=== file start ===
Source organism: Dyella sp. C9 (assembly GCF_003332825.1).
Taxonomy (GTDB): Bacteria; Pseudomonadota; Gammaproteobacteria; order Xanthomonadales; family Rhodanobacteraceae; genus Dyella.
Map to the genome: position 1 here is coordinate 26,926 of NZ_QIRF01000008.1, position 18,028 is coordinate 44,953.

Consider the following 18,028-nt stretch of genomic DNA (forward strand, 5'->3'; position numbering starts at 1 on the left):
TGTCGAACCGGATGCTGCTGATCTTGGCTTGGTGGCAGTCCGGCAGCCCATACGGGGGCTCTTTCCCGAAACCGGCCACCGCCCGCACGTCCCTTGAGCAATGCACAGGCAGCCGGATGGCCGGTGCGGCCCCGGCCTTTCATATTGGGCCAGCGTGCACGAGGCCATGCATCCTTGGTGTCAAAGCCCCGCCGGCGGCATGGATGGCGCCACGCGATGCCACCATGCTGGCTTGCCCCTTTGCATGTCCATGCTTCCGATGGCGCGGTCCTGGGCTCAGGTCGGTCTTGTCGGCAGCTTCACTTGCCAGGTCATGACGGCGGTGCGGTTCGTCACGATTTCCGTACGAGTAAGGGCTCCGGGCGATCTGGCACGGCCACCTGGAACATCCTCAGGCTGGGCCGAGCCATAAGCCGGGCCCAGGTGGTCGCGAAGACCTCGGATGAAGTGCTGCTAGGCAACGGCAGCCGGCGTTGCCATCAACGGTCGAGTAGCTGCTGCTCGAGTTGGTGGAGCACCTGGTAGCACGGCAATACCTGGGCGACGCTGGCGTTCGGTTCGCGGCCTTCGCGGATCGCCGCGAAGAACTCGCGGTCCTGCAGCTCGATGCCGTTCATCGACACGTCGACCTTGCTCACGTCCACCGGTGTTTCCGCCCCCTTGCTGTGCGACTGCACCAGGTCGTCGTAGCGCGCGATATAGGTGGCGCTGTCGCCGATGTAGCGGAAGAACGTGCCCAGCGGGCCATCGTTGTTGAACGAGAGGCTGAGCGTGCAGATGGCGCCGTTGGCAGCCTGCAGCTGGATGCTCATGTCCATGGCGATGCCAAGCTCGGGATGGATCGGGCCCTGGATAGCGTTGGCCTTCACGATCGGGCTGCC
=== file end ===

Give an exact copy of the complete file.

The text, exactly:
Source organism: Dyella sp. C9 (assembly GCF_003332825.1).
Taxonomy (GTDB): Bacteria; Pseudomonadota; Gammaproteobacteria; order Xanthomonadales; family Rhodanobacteraceae; genus Dyella.
Map to the genome: position 1 here is coordinate 26,926 of NZ_QIRF01000008.1, position 18,028 is coordinate 44,953.

Consider the following 18,028-nt stretch of genomic DNA (forward strand, 5'->3'; position numbering starts at 1 on the left):
TGTCGAACCGGATGCTGCTGATCTTGGCTTGGTGGCAGTCCGGCAGCCCATACGGGGGCTCTTTCCCGAAACCGGCCACCGCCCGCACGTCCCTTGAGCAATGCACAGGCAGCCGGATGGCCGGTGCGGCCCCGGCCTTTCATATTGGGCCAGCGTGCACGAGGCCATGCATCCTTGGTGTCAAAGCCCCGCCGGCGGCATGGATGGCGCCACGCGATGCCACCATGCTGGCTTGCCCCTTTGCATGTCCATGCTTCCGATGGCGCGGTCCTGGGCTCAGGTCGGTCTTGTCGGCAGCTTCACTTGCCAGGTCATGACGGCGGTGCGGTTCGTCACGATTTCCGTACGAGTAAGGGCTCCGGGCGATCTGGCACGGCCACCTGGAACATCCTCAGGCTGGGCCGAGCCATAAGCCGGGCCCAGGTGGTCGCGAAGACCTCGGATGAAGTGCTGCTAGGCAACGGCAGCCGGCGTTGCCATCAACGGTCGAGTAGCTGCTGCTCGAGTTGGTGGAGCACCTGGTAGCACGGCAATACCTGGGCGACGCTGGCGTTCGGTTCGCGGCCTTCGCGGATCGCCGCGAAGAACTCGCGGTCCTGCAGCTCGATGCCGTTCATCGACACGTCGACCTTGCTCACGTCCACCGGTGTTTCCGCCCCCTTGCTGTGCGACTGCACCAGGTCGTCGTAGCGCGCGATATAGGTGGCGCTGTCGCCGATGTAGCGGAAGAACGTGCCCAGCGGGCCATCGTTGTTGAACGAGAGGCTGAGCGTGCAGATGGCGCCGTTGGCAGCCTGCAGCTGGATGCTCATGTCCATGGCGATGCCAAGCTCGGGATGGATCGGGCCCTGGATAGCGTTGGCCTTCACGATCGGGCTGCC